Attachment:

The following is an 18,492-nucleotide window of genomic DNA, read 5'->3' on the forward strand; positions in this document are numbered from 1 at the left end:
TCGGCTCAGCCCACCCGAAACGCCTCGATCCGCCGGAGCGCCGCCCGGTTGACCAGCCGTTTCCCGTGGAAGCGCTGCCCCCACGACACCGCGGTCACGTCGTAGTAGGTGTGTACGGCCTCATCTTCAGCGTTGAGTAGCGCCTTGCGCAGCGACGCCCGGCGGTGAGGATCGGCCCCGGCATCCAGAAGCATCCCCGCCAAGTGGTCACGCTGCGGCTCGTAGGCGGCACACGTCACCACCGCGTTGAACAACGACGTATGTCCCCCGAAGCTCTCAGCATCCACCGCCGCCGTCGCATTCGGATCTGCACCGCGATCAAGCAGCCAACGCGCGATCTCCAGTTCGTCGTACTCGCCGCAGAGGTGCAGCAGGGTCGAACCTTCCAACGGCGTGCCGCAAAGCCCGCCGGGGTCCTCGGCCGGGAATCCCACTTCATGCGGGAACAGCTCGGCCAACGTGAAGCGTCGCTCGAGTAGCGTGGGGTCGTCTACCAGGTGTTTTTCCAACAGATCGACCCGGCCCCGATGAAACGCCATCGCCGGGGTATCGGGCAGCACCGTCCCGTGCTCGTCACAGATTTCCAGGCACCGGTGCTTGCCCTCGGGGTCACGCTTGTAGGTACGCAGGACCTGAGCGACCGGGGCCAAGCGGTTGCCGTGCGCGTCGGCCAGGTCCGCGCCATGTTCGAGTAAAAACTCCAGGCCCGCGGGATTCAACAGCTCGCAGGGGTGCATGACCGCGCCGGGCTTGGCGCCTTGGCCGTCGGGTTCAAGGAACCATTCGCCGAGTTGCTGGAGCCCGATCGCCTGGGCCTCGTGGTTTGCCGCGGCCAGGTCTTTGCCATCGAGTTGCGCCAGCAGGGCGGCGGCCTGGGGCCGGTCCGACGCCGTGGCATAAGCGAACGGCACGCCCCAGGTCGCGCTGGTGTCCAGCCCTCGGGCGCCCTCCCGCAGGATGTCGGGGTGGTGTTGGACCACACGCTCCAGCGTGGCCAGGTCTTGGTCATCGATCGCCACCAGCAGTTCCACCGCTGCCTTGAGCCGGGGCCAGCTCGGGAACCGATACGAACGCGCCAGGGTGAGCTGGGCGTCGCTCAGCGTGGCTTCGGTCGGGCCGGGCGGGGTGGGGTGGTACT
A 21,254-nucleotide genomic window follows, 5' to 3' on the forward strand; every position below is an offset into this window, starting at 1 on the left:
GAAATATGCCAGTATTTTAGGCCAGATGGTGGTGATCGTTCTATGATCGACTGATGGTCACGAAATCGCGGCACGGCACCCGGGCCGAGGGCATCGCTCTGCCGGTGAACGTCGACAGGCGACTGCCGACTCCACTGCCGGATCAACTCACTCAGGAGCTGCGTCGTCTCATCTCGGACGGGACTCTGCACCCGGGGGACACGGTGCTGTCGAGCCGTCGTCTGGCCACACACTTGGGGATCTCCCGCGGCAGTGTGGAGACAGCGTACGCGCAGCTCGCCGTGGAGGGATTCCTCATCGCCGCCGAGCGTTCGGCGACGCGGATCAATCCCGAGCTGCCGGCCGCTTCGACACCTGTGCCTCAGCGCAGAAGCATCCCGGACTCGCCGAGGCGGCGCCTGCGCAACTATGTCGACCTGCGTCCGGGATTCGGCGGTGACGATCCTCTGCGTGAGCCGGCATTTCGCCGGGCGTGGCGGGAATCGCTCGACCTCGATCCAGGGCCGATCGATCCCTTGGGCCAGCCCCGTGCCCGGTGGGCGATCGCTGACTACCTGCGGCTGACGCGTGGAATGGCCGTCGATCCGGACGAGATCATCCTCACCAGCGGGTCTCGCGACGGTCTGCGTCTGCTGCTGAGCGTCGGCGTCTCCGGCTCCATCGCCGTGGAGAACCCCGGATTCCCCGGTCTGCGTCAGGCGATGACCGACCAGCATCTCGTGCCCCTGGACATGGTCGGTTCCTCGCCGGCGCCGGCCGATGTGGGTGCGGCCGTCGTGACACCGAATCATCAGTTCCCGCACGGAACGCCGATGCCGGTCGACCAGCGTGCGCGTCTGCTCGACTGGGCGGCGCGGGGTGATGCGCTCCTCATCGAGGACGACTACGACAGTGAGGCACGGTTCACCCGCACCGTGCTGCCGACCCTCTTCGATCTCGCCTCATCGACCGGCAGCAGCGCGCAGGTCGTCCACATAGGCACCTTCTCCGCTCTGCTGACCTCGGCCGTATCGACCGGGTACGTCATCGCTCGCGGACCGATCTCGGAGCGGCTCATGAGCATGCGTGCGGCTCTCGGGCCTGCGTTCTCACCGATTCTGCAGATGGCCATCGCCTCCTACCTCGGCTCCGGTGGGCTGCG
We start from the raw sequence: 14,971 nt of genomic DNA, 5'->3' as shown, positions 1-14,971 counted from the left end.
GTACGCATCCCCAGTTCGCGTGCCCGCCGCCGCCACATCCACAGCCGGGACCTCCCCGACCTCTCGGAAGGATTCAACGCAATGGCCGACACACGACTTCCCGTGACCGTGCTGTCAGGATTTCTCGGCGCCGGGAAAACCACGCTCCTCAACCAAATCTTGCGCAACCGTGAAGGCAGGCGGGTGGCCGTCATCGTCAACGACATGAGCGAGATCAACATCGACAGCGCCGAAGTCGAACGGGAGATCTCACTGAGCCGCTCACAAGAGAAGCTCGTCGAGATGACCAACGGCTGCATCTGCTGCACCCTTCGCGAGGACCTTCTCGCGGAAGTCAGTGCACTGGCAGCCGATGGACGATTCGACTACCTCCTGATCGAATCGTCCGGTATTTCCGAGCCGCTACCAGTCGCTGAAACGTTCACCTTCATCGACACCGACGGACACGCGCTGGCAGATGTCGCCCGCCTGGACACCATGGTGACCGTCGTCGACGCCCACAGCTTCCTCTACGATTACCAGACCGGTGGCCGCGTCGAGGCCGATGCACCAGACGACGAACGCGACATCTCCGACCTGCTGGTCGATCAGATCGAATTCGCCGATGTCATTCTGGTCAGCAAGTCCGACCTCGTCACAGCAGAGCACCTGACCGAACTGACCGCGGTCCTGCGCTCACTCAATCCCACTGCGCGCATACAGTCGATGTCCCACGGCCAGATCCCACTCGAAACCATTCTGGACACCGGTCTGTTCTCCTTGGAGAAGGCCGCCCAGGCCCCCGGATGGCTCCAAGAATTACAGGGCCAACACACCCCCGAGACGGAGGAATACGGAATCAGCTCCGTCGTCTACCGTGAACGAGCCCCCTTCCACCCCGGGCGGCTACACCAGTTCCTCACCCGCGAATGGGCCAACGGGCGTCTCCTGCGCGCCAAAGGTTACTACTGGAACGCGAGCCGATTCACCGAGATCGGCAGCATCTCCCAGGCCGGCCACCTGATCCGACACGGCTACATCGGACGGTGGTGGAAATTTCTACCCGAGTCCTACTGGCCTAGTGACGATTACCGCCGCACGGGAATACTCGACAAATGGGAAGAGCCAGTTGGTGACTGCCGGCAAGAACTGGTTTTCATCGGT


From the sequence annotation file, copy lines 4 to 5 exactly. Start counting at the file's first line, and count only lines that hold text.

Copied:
GAAATATGCCAGTATTTTAGGCCAGATGGTGGTGATCGTTCTATGATCGACTGATGGTCACGAAATCGCGGCACGGCACCCGGGCCGAGGGCATCGCTCTGCCGGTGAACGTCGACAGGCGACTGCCGACTCCACTGCCGGATCAACTCACTCAGGAGCTGCGTCGTCTCATCTCGGACGGGACTCTGCACCCGGGGGACACGGTGCTGTCGAGCCGTCGTCTGGCCACACACTTGGGGATCTCCCGCGGCAGTGTGGAGACAGCGTACGCGCAGCTCGCCGTGGAGGGATTCCTCATCGCCGCCGAGCGTTCGGCGACGCGGATCAATCCCGAGCTGCCGGCCGCTTCGACACCTGTGCCTCAGCGCAGAAGCATCCCGGACTCGCCGAGGCGGCGCCTGCGCAACTATGTCGACCTGCGTCCGGGATTCGGCGGTGACGATCCTCTGCGTGAGCCGGCATTTCGCCGGGCGTGGCGGGAATCGCTCGACCTCGATCCAGGGCCGATCGATCCCTTGGGCCAGCCCCGTGCCCGGTGGGCGATCGCTGACTACCTGCGGCTGACGCGTGGAATGGCCGTCGATCCGGACGAGATCATCCTCACCAGCGGGTCTCGCGACGGTCTGCGTCTGCTGCTGAGCGTCGGCGTCTCCGGCTCCATCGCCGTGGAGAACCCCGGATTCCCCGGTCTGCGTCAGGCGATGACCGACCAGCATCTCGTGCCCCTGGACATGGTCGGTTCCTCGCCGGCGCCGGCCGATGTGGGTGCGGCCGTCGTGACACCGAATCATCAGTTCCCGCACGGAACGCCGATGCCGGTCGACCAGCGTGCGCGTCTGCTCGACTGGGCGGCGCGGGGTGATGCGCTCCTCATCGAGGACGACTACGACAGTGAGGCACGGTTCACCCGCACCGTGCTGCCGACCCTCTTCGATCTCGCCTCATCGACCGGCAGCAGCGCGCAGGTCGTCCACATAGGCACCTTCTCCGCTCTGCTGACCTCGGCCGTATCGACCGGGTACGTCATCGCTCGCGGACCGATCTCGGAGCGGCTCATGAGCATGCGTGCGGCTCTCGGGCCTGCGTTCTCACCGATTCTGCAGATGGCCATCGCCTCCTACCTCGGCTCCGGTGGGCTGCG
We start from the raw sequence: 14,971 nt of genomic DNA, 5'->3' as shown, positions 1-14,971 counted from the left end.